Houston’s Memorial Park remains one of the largest urban parks in America, covering nearly 1,500 acres right in the heart of Houston. The park first opened in 1924 after being converted from a U.S. Army training camp. Today, the park includes one of Texas’ top-rated golf courses, extensive sports and exercise facilities, pools, and running courses. The park sees millions of visitors a year.
Unfortunately, all of those visitors take a toll on the park grounds, as do hurricanes and droughts. For that reason, the Memorial Park Conservancy was formed in 2013 to help formulate a “Master Plan” for the park’s future. This week, the Memorial Park Conservancy announced it has received an eye-popping $70 million donation to help preserve Memorial Park. What will this mean for the park going forward?
Ultimately, it means the Master Plan will likely succeed. The $70 million donation came from the Kinder Foundation, a Houston-based nonprofit organization founded by Rich Kinder whose mission is to “enrich the lives of people in the Greater Houston area through transformational grants that impact urban green space, education and quality of life.” In a press release, Kinder says this donation will help the park continue its legacy and serve the needs of future Houstonians:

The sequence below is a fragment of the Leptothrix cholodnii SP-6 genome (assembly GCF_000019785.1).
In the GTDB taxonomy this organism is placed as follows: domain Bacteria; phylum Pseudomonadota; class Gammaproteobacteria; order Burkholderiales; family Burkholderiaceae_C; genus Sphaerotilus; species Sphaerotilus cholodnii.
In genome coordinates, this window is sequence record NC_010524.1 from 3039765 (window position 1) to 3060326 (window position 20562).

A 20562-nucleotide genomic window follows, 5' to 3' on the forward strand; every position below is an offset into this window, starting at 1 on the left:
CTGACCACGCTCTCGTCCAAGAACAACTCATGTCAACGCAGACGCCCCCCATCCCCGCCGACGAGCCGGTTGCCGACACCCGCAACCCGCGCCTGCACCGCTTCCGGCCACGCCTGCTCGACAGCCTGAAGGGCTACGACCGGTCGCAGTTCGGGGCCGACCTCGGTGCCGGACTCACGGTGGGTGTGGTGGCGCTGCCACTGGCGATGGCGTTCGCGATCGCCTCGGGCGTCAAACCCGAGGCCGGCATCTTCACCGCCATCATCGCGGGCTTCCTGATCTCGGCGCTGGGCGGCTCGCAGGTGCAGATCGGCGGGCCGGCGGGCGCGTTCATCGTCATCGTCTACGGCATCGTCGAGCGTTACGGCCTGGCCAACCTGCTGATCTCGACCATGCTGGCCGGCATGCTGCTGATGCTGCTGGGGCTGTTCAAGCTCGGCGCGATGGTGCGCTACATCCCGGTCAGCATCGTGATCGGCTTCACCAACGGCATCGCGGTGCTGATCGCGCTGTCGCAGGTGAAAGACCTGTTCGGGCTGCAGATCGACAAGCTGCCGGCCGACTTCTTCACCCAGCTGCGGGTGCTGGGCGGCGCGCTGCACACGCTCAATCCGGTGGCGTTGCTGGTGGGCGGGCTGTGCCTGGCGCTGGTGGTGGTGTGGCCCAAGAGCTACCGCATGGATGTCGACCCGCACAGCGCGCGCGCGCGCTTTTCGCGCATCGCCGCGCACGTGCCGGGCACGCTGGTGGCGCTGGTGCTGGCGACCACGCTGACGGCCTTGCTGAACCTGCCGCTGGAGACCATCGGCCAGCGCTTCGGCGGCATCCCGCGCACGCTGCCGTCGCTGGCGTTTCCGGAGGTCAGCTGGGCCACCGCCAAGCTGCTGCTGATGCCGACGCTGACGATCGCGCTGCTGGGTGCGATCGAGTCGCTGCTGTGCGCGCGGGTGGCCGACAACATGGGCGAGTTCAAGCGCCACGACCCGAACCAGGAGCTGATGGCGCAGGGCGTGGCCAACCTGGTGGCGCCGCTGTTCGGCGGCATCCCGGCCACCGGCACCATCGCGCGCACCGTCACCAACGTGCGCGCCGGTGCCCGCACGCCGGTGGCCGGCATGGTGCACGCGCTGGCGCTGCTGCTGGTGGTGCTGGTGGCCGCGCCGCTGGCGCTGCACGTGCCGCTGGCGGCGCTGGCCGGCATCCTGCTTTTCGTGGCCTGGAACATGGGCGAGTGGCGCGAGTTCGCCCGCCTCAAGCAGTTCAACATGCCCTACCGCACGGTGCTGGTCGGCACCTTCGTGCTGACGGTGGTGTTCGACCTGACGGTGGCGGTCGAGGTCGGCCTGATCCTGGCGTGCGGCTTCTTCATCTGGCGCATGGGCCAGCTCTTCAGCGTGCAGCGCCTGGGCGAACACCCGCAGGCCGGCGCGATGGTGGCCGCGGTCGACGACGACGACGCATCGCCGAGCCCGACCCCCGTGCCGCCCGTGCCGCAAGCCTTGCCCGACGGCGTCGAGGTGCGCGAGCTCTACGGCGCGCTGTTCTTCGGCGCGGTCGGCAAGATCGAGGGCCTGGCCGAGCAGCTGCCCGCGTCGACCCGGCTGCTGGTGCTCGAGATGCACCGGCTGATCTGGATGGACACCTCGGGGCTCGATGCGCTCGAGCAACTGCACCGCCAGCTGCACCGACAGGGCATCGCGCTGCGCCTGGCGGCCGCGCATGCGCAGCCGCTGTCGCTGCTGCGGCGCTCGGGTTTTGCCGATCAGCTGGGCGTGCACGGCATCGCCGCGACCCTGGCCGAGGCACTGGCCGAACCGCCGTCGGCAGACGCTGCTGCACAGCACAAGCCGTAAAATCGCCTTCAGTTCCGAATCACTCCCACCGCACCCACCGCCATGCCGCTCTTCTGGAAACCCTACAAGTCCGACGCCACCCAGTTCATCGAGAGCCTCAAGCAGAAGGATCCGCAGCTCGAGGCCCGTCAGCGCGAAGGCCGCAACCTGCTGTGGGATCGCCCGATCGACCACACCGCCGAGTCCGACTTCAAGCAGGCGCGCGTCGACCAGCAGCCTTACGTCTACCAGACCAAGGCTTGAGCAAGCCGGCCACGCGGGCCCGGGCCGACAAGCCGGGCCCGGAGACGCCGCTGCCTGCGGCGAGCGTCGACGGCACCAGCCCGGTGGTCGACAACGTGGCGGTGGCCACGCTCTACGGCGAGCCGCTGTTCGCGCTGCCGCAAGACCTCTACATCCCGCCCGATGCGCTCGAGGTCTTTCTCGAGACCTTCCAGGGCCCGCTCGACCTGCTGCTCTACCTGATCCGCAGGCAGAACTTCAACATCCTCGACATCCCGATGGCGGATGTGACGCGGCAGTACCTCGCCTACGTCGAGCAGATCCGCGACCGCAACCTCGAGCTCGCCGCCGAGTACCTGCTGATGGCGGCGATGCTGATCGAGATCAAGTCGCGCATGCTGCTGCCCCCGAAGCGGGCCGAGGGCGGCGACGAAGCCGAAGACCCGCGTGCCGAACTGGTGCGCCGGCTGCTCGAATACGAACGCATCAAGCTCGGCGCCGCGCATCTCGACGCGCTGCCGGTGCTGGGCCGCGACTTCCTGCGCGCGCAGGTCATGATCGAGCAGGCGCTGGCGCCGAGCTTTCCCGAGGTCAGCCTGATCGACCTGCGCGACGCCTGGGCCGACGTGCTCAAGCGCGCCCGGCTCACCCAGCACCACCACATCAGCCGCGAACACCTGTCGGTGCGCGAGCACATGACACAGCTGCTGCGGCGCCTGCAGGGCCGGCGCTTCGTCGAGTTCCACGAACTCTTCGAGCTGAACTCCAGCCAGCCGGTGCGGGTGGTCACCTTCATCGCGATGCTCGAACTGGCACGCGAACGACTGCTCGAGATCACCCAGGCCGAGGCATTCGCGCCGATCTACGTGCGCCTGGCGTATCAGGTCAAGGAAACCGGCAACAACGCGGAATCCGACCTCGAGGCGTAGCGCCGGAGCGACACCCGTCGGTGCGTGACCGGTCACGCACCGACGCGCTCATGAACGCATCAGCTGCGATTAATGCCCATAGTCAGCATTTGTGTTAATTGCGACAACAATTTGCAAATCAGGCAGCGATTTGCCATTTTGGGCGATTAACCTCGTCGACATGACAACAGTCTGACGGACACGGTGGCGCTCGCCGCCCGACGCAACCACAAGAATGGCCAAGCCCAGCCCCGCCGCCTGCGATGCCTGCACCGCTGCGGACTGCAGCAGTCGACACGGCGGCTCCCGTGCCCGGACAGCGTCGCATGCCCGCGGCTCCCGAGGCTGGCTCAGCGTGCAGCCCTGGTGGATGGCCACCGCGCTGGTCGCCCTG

Memorial Park, one of the nation’s largest parks, is much-loved by Houstonians and requires ongoing maintenance. Our experience is that it takes a carefully designed public-private partnership to ensure that a park reaches its true potential. The partnership the Kinder Foundation has conceived with the City sets the stage for a more vibrant Memorial Park.
The Memorial Park Master Plan was unveiled in 2015 and includes an expansion of the park which will see hundreds of acres of inaccessible or disconnected sections of the park brought together. There are also significant changes planned for park amenities including the addition of 30 more miles of hiking, biking, and running trails. More importantly, the Master Plan includes a plan for improving plant and animal habitats within the park, creating distinct ecological zones to make the park more resilient, and improve water control infrastructure. Ultimately, the Kinder Foundation’s donation will help improve the park and make it an even better place to visit for free outdoor fun right in the heart of Houston.